Things to Do When Writing Nonfiction Puts You in a Pit of Self-Loathing and Existential Despair

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I love to jump into new projects. Finishing projects is harder. I tried to write a novel when I was in early middle school. It lasted about 5 notebook pages. In high school and early college, I tried to be a slam poet. Fairly recently, I dabbled in songwriting, when I researched and tried to start writing a sad serial-killer song cycle—turns out we can’t all write about evil people in the nuanced, humorous and sympathetic way like John Darnielle does, let alone do it while playing the piano. I’m leaving that to the pros.

The trickiest projects for me are the ones that make me turn inward, which is rough since I love storytelling. Submitting yourself for judgment is scary, and not fun—and if you want to treat yourself as your protagonist rather than your projected ego, it’s even worse. When I’m working on a memoir piece, I sometimes find myself feeling panicky, anxious and self-loathing. It’s smart to criticize yourself, but not to that extent–it’s unproductive and self-centered.

These are some activities that have helped me when writing about my life has made me burnt out on…my life.

  • Close your computer. This is the most important thing. Nonfiction-induced despair can lead to desperate behavior like recreational Googling, Facebook stalking, and LinkedIn creeping (which is so much worse). If you can’t get off your computer, open Facebook chat. Go down to the section where it shows people you don’t talk to. Say “hi!” to one of them. They will probably not respond, and if they do it will be weird. But at least you’ll have tried.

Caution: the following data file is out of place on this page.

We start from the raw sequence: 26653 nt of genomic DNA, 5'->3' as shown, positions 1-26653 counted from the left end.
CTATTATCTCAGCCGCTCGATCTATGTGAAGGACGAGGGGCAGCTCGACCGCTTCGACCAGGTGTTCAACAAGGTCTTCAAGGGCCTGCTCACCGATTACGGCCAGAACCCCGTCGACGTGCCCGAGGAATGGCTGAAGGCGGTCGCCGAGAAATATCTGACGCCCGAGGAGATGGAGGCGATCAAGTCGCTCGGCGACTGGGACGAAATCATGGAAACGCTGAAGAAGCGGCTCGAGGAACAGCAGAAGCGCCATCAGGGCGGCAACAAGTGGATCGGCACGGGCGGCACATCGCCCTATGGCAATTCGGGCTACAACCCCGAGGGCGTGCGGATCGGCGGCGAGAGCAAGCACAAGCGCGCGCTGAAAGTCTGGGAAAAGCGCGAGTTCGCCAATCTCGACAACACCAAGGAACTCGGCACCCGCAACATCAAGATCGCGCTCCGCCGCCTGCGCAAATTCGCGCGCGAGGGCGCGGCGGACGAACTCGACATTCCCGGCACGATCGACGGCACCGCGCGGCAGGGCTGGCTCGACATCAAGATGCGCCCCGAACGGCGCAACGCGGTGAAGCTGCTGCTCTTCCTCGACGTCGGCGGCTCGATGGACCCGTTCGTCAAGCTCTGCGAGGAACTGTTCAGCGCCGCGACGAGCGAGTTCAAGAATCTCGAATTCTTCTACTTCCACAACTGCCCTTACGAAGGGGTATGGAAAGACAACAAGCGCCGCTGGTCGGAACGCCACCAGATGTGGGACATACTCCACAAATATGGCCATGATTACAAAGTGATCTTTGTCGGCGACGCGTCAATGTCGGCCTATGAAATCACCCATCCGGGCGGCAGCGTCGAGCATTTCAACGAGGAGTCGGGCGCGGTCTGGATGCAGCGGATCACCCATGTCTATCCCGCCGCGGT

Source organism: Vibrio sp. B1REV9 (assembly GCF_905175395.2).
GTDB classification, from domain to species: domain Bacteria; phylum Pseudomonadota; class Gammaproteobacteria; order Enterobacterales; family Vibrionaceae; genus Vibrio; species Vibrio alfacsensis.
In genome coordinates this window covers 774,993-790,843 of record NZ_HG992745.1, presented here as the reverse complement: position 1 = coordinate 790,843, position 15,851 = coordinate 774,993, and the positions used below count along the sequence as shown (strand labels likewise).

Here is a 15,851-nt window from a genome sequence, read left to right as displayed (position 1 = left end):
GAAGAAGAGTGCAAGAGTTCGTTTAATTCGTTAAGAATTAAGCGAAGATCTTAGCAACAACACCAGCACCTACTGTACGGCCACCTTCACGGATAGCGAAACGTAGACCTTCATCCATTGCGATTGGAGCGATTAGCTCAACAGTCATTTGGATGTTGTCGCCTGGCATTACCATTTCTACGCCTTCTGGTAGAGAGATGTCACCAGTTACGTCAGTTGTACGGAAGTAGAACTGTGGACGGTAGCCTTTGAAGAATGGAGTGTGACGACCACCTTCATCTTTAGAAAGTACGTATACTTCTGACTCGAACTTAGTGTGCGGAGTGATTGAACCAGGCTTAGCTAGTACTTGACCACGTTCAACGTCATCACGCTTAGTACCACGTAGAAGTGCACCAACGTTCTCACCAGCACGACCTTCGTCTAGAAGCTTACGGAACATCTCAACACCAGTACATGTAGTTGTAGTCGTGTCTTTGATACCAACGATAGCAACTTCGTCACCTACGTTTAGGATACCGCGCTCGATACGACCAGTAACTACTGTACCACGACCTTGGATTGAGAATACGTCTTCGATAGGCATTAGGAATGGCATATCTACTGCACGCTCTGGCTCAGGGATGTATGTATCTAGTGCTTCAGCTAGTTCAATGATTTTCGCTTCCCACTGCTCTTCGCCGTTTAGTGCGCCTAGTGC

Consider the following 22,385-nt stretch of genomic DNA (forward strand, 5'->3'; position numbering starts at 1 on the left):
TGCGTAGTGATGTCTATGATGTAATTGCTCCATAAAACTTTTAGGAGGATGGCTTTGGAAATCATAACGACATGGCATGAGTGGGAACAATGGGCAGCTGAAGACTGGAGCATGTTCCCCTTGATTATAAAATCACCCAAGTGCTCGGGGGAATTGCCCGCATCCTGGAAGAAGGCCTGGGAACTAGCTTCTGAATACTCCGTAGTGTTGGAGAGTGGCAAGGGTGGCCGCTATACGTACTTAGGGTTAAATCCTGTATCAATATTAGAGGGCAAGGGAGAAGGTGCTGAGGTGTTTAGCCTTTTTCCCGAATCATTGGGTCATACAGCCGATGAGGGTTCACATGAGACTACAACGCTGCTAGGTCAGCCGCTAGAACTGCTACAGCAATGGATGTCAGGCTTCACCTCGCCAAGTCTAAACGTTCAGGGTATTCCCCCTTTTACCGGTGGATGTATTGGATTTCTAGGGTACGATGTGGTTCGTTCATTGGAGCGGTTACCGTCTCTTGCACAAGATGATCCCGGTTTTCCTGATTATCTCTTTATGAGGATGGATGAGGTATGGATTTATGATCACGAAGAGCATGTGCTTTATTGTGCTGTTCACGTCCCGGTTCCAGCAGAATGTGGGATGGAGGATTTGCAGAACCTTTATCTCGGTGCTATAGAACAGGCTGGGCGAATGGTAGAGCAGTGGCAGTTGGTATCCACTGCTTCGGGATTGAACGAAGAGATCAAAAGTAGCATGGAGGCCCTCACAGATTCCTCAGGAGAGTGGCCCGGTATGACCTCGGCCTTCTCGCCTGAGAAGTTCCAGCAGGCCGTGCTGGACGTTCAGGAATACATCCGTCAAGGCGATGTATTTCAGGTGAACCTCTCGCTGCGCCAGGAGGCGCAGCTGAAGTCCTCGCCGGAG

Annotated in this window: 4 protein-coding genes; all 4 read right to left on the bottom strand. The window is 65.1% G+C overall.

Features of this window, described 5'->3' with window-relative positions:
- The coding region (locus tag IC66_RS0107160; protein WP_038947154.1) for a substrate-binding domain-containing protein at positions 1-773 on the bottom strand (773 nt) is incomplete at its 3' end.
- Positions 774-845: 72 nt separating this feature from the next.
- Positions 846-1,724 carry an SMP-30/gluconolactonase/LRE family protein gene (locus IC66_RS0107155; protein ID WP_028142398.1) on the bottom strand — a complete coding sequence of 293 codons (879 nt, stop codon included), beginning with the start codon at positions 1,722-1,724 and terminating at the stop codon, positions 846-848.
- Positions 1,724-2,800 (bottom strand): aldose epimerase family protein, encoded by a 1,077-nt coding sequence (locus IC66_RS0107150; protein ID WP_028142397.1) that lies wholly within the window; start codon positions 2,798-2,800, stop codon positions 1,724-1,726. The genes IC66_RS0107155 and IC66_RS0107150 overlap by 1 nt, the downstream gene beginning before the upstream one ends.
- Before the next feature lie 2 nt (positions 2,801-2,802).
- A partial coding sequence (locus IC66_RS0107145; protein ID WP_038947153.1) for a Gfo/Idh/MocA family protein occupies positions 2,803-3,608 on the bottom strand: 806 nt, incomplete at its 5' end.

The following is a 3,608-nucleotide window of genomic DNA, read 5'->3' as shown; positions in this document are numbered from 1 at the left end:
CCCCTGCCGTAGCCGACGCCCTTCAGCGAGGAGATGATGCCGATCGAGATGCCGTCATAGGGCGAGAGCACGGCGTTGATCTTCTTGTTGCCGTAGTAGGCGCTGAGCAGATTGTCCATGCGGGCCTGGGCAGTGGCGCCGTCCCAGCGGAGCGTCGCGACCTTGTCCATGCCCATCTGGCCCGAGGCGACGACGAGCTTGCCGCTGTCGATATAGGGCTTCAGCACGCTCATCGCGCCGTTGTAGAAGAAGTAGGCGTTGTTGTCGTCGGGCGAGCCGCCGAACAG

• Remember that you are irrational and crazy. You really are. We all are. You’re bopping around in the randomly firing synapses that make up the human mind, which scientists who are way smarter than you cannot understand. The universe is chaos. It doesn’t care. Allow this information to be calming.
  • Read a book. Definitely fictional, and ideally in hard copy form. I just cracked Freedom by Jonathan Franzen, though you might choose something with less secrets and personal intrigue.
  • Eat something. Either get out of the house and walk to the nearest restaurant, or go to the kitchen and start making something of your own. Following a recipe to make something delicious is therapeutic and takes your mind off yourself.
  • Drink. But only with a friend, and in moderation.
  • Go to the movies. Horror movies are great for this. Again, it helps if you go with at least one friend. Socializing is your friend right now.
  • Walk a dog. I’ve been walking two chihuahua mixes and an American bulldog for the past week, and it’s great. You get to play with a dumb, adorable creature, and they need you to walk them and pick up their poop and not be all up in your own head. Plus, it gives you fresh air, and possibly money.
  • Tackle your fear. If you’re writing about a painful interaction with someone in your past, and you know you won’t be able to let it go, reach out to that person. Say hi and be nice. It will probably be okay. The odds are that they don’t think about the issue nearly as much as you do. Don’t do this if you know you it would be bad, though. I’m just writing it because while I was doing my daily panic today, I spoke to a friend from high school I hadn’t spoken with in years, and it was thoroughly pleasant. (The piece I’m working on involves my high school self–ugh.) Sometimes there’s no better reality check.
  • Update your dumb blog.
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